• A ‘fintech for good’ stream will address financial inclusion issues facing Londoners, aligning with the Manifesto commitment to “promote financial inclusion, through partnership with the financial sector, including social enterprises and credit unions with the goal of ensuring that every adult can access financial services in affordable ways that meet their needs”.
• A dementia-focused challenge will align with the objectives of the Mayor’s Health Inequalities Strategy;
• An energy consumption challenge will align with the objectives of the Mayor’s Environment Strategy;
• The transport challenges will align with the Mayor’s Transport Strategy objectives, with a focus on active travel and reduced energy consumption;
• The challenges will also align with the Sport Unites programme’s aim to “use sports technology to make Londoners healthier, happier, integrated and more active”.
Following the successful piloting of the programme, the Civic Innovation Challenge will be significantly scaled up to address challenges across all of the statutory and other Mayoral strategies.
The revised cost of the Mayor’s Civic Innovation Challenge Pilot is up to the value of £250,000. DD2185 had previously approved the pilot at an estimated cost of £100,000 to be funded via the LEAP Strategies budget for 2017-18 that has been re-profiled into 2018-19 as part of the 2018-19 budget process (£75,000) and private sector income, now secured from the European Institute of Technology’s Climate-KIC programme (up to £25,000).
The proposed increase of £150,000 for the pilot will be funded via income from TfL (£50,000, which TfL has confirmed is available), a GLA budget contribution from the Team London & Sports Units Programme budget for 2018-19, specifically the ‘Workforce & Capacity strand of the Sport Unites budget (£50,000), with the balance of £50,000 being sought for other Private Sector contributions.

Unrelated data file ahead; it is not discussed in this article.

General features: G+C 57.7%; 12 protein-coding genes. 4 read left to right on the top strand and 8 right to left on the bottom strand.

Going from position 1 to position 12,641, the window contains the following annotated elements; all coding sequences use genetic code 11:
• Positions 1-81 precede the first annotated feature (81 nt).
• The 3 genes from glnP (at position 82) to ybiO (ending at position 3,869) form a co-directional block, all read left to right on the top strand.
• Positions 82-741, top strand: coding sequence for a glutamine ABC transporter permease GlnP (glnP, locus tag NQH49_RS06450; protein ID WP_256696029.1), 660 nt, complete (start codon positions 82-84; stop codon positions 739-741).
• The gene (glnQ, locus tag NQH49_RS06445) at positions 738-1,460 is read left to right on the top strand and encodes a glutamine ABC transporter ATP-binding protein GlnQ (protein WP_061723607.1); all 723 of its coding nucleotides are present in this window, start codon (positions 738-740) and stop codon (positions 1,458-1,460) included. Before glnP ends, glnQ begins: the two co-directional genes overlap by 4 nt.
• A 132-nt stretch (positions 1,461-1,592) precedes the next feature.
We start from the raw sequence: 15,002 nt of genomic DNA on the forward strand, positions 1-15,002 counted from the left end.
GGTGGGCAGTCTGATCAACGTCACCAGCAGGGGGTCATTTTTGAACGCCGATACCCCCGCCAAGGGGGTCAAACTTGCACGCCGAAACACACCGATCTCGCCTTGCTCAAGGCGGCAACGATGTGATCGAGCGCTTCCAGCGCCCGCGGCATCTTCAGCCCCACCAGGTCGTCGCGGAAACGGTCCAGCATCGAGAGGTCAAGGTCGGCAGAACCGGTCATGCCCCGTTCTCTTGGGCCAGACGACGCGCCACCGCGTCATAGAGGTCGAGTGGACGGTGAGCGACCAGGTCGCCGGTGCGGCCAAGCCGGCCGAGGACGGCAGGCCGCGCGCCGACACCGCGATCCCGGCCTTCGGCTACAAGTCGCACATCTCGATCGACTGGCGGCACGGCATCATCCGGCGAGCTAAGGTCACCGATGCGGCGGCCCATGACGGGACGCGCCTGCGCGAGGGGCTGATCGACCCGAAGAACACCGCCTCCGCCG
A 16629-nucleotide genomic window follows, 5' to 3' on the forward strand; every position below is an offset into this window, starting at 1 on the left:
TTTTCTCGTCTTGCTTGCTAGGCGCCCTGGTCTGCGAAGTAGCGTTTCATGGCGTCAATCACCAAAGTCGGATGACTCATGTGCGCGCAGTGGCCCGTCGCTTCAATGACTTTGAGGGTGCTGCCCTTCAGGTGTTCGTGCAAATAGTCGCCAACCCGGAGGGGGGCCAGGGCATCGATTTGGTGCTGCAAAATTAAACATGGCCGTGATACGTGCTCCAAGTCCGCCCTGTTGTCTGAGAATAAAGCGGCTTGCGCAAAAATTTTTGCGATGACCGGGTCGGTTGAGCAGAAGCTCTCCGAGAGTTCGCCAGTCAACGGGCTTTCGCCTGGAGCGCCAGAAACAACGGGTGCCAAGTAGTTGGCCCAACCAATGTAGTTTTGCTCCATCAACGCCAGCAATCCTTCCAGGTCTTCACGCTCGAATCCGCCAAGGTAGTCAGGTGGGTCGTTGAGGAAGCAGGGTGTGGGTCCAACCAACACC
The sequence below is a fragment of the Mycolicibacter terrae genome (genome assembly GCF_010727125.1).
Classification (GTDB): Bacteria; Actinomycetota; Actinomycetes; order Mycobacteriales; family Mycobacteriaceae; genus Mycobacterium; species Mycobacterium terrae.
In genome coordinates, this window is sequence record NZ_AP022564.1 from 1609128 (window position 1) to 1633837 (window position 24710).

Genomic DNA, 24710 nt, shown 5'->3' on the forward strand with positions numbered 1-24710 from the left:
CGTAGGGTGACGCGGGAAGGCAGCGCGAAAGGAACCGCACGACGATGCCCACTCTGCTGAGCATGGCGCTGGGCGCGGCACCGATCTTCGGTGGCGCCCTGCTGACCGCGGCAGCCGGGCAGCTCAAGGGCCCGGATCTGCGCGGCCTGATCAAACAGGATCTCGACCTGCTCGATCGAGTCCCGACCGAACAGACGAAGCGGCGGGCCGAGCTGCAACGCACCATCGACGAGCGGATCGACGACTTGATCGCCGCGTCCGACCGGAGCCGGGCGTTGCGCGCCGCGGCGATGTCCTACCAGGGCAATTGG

It should be noted that the additional £50,000 being sought via other Private Sector contributions has not yet been secured and consequently expenditure will be limited to the amount of income that is secured for the duration of the programme.
The foregoing sections of this report indicate that:
- the decisions requested of the mayor concern the exercise of the GLA’s general powers, falling within the statutory powers of the GLA to do such things as may be considered to be facilitative of or conducive or incidental to the promotion of economic development and wealth creation in Greater London; and
- in formulating the proposals in respect of which a decision is sought officers have complied with the GLA’s related statutory duties to:
(a) pay due regard to the principle that there should be equality of opportunity for all people;
(b) consider how the proposals will promote the improvement of health of persons, health inequalities between persons and to contribute towards the achievement of sustainable development in the United Kingdom; and
(c) consult with appropriate bodies.
In taking the decisions requested, the mayor must have due regard to the Public Sector Equality Duty - namely the need to eliminate discrimination, harassment, victimisation and any other conduct prohibited by the Equality Act 2010 and to advance equality of opportunity between persons who share a relevant protected characteristic (race, disability, gender, age, sexual orientation, religion) and foster good relations between persons who share a relevant protected characteristic and persons who do not share it (section 149 of the Equality Act 2010). To this end, the mayor should have particular regarding to section 3 (above) of this report.
Officers must ensure that no reliance should be placed upon the third party funding sought until binding legal commitments are in place for the same.
Section 121 of the Greater London Authority Act 1999 (the “Act”) provides that a functional body, such as TfL may, with the consent of the mayor, pay a grant towards meeting revenue expenditure incurred or to be incurred by the GLA for the purposes of, or in connection with, the discharge of its functions.
The services required must be procured by Transport for London Commercial who will determine the detail of the procurement strategy to be adopted in accordance with the GLA’s Contracts and Funding Code. Officers must ensure that the relevant contract documentation is put in place and executed by the successful bidder(s) and the GLA before the commencement of the services.
Award contract for programme delivery
Public call for applications
Business Support and co-design phase
June and July 2018
Proof of concept delivery phase
Evaluation and reporting